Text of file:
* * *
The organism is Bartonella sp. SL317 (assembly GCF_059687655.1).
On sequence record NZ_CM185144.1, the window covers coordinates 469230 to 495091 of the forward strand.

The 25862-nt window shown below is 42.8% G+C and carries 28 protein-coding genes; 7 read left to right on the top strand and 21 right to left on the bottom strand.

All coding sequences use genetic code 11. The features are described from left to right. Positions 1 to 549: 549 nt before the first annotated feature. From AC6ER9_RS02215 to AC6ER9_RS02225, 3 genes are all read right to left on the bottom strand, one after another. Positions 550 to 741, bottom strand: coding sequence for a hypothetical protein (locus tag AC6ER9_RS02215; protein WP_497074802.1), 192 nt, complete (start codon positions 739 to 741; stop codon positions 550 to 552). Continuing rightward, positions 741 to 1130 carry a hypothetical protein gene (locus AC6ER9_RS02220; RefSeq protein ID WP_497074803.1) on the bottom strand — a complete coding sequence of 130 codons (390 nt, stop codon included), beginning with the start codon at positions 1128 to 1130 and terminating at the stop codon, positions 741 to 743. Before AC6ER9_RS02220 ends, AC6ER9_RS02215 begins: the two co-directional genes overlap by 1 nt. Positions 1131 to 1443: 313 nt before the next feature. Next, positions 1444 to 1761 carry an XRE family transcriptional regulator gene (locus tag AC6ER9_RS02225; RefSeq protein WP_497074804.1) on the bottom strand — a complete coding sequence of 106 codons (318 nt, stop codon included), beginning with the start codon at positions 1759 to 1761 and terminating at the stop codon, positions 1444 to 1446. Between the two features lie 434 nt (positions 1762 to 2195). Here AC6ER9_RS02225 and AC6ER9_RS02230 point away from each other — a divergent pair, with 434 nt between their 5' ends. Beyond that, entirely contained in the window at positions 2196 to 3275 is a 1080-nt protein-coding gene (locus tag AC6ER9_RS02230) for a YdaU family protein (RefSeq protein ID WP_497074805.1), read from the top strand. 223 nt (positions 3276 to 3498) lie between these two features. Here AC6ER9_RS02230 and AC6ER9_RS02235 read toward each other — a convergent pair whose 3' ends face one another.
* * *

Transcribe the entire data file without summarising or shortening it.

The organism is Bartonella sp. SL317 (assembly GCF_059687655.1).
On sequence record NZ_CM185144.1, the window covers coordinates 469230 to 495091 of the forward strand.

The 25862-nt window shown below is 42.8% G+C and carries 28 protein-coding genes; 7 read left to right on the top strand and 21 right to left on the bottom strand.

All coding sequences use genetic code 11. The features are described from left to right. Positions 1 to 549: 549 nt before the first annotated feature. From AC6ER9_RS02215 to AC6ER9_RS02225, 3 genes are all read right to left on the bottom strand, one after another. Positions 550 to 741, bottom strand: coding sequence for a hypothetical protein (locus tag AC6ER9_RS02215; protein WP_497074802.1), 192 nt, complete (start codon positions 739 to 741; stop codon positions 550 to 552). Continuing rightward, positions 741 to 1130 carry a hypothetical protein gene (locus AC6ER9_RS02220; RefSeq protein ID WP_497074803.1) on the bottom strand — a complete coding sequence of 130 codons (390 nt, stop codon included), beginning with the start codon at positions 1128 to 1130 and terminating at the stop codon, positions 741 to 743. Before AC6ER9_RS02220 ends, AC6ER9_RS02215 begins: the two co-directional genes overlap by 1 nt. Positions 1131 to 1443: 313 nt before the next feature. Next, positions 1444 to 1761 carry an XRE family transcriptional regulator gene (locus tag AC6ER9_RS02225; RefSeq protein WP_497074804.1) on the bottom strand — a complete coding sequence of 106 codons (318 nt, stop codon included), beginning with the start codon at positions 1759 to 1761 and terminating at the stop codon, positions 1444 to 1446. Between the two features lie 434 nt (positions 1762 to 2195). Here AC6ER9_RS02225 and AC6ER9_RS02230 point away from each other — a divergent pair, with 434 nt between their 5' ends. Beyond that, entirely contained in the window at positions 2196 to 3275 is a 1080-nt protein-coding gene (locus tag AC6ER9_RS02230) for a YdaU family protein (RefSeq protein ID WP_497074805.1), read from the top strand. 223 nt (positions 3276 to 3498) lie between these two features. Here AC6ER9_RS02230 and AC6ER9_RS02235 read toward each other — a convergent pair whose 3' ends face one another.